St. Paul and Midwestern Mexican Communities in the Twentieth Century
Publication Year: 2000
Published by: University of Texas Press
Title Page, Copyright Page
I wish to thank friends, colleagues, and students who have long reminded me of the compelling need to write an urban history of midwestern Mexicans. The vast scale of such a project, combined with the practical and theoretical utility of a specific focus convinced me to offer a local history, in which St. Paul’s West Side, the oldest and largest barrio in Minnesota...
This is a history of Chicanos and their spaces in the urban Midwest during the twentieth century, with a specific focus on the West Side of St. Paul, ‘‘called ‘San Pablo’ by the Mexicans,’’ as one English-speaking investigator observed in 1927.1 It stems in part from my earlier investigation of the history of farmworkers in the Great Lakes region. My original...
1 Mexican Inequality and the Midwest
I seek to accomplish two major objectives in this book. The first is to reconstruct the twentieth-century history of midwestern Mexican urban communities, with a particular focus on St. Paul, Minnesota. The second is to discuss group inequality, a central theme in Chicano studies social science literature. It is paradoxical that attention to the topic has attracted...
2 Reckoning with Winter
Industrial expansion in the late nineteenth and early twentieth centuries unleashed a phenomenal rate of urbanization in the heartland of the United States, led by Chicago, Detroit, Milwaukee, and two pairs of urban twins, the Kansas Cities of Kansas and Missouri, and Minneapolis and St. Paul. Immigrants from Europe filled the needs of the handful of...
3 Memory of Hunger [Includes Image Plates]
Midwestern Mexicans had established only a tenuous presence in the region following World War I and were particularly vulnerable to the ravages of the Great Depression. As part of President Herbert Hoover’s national campaign to ‘‘Hire American,’’ Mexicans quickly were ‘‘eked out by white labor’’ with the assistance of nativist politicians and the dominant media. Unable to continue providing for the needs of their unemployed...
4 Good Solid Workers
The United States entry into World War II marked the heyday of monopoly capitalism, a generation-long era of economic growth and expanding production led by the major midwestern cities, which peaked in population in the early 1950s. Resolution of the struggles between capital and labor during the Great Depression allowed workers access to a greater share of the fruits of prosperity. Large industrial...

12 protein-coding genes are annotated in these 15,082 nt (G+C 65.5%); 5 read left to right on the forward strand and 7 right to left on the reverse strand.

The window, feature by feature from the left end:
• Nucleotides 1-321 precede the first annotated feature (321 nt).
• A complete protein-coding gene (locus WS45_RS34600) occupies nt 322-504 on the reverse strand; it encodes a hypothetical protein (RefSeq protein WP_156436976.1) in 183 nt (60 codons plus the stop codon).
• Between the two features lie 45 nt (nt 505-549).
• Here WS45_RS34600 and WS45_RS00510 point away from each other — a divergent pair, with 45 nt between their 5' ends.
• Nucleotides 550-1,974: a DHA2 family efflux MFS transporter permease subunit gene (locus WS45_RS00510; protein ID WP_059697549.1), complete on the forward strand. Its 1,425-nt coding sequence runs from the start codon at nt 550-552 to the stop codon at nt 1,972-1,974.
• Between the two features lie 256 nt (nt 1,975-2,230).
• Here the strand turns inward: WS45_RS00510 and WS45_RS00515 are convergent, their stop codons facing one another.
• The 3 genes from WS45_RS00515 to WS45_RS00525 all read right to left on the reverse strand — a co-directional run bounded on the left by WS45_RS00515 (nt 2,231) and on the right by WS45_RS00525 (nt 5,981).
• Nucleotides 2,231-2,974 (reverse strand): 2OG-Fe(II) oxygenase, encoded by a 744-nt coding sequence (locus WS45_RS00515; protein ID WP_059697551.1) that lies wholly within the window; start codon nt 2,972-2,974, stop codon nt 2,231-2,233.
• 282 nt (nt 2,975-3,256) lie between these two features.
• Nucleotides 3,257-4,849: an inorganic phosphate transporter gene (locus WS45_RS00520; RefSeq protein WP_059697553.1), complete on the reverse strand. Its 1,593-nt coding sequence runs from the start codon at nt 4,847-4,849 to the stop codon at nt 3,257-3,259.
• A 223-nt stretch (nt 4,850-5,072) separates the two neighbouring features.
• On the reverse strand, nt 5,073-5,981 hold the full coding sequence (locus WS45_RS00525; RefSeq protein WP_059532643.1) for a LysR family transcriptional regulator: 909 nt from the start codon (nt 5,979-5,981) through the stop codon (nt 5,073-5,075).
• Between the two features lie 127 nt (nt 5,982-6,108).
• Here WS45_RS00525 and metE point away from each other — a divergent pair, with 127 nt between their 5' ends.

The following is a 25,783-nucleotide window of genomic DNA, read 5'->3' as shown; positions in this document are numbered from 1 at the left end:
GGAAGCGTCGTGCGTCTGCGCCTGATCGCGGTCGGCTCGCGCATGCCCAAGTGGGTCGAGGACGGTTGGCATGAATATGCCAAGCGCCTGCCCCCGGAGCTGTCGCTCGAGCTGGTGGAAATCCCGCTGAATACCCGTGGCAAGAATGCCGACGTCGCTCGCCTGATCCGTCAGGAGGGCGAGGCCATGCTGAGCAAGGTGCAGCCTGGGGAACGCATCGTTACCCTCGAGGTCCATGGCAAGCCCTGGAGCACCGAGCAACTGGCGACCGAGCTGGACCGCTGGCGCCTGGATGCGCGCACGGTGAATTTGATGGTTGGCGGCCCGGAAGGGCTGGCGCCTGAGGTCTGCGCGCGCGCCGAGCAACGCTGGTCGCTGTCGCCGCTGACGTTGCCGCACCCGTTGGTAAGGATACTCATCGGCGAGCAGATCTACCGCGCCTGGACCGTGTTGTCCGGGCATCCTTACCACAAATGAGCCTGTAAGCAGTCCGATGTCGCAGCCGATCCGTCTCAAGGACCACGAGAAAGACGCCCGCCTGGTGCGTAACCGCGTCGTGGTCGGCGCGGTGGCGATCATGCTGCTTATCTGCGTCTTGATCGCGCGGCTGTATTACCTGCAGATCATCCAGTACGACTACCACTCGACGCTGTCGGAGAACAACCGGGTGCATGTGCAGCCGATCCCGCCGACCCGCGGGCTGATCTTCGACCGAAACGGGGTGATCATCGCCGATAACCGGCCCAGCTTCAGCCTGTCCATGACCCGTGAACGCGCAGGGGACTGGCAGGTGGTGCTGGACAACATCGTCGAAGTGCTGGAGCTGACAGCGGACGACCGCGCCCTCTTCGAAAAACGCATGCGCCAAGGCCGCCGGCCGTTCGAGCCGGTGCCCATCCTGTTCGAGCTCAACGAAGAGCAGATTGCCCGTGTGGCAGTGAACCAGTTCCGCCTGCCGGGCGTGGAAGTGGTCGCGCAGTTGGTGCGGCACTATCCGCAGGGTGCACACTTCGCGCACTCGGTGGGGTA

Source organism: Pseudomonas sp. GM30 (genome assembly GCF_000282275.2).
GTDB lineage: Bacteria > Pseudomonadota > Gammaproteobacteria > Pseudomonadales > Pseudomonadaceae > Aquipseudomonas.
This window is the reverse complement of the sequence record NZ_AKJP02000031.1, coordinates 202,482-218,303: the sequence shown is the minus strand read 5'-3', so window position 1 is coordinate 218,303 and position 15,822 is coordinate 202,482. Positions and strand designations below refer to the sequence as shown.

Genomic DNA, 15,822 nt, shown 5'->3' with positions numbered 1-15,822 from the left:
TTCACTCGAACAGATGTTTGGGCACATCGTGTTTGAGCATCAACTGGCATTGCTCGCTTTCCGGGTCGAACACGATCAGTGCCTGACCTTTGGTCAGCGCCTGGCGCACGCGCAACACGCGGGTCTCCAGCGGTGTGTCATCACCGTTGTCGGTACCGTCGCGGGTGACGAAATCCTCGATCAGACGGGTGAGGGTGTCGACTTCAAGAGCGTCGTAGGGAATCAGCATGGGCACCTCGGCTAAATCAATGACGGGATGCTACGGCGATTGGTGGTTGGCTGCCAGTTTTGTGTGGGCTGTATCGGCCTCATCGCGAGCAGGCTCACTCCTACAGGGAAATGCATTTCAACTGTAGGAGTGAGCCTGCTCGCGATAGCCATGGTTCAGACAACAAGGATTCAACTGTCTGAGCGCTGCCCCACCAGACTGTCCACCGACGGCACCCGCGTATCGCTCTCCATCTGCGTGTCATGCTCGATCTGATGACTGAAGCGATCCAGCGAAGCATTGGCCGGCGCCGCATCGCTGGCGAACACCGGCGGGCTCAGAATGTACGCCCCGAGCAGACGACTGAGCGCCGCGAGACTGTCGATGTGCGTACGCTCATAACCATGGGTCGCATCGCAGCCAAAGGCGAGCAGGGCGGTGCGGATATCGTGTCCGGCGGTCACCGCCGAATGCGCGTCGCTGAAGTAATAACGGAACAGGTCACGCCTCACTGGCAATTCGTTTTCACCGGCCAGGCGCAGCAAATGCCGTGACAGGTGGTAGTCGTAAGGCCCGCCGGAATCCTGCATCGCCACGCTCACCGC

5 El Movimiento: Becoming a Little More Militant
More than half the Mexican population of the Twin Cities area resided on the Lower West Side of St. Paul when the urban renewal project that razed their neighborhood began. The rigid segregation of earlier decades had already begun to break down,and some officials considered it likely that they would quickly disperse into working-class neighborhoods throughout the metropolitan area. Instead,most chose to follow a few neighbors who...
6 Completing a Circle
Profound changes in the world economy in the final decades of the twentieth century inaugurated another cycle in the history of midwestern Mexicanos. Rearranged labor markets, altered patterns of work, and accelerated migration from Mexico contributed to the growth of established barrios, the appearance of new colonias, and a more diverse population. The changes also stimulated a complex range of reactions within dominant...
The Mexican presence in the twentieth-century Midwest belonged to the third major cycle of migration and settlement from the former Mexica heartland that accompanied the articulation of the modern world system. The first, marked by the Spanish conquest in the sixteenth and seventeenth centuries, was stimulated by a search for accumulated riches and...
Page Count: 406
Illustrations: 20 b&w photos, 5 maps
Publication Year: 2000
OCLC Number: 560579972
MUSE Marc Record: Download for Barrios Norteños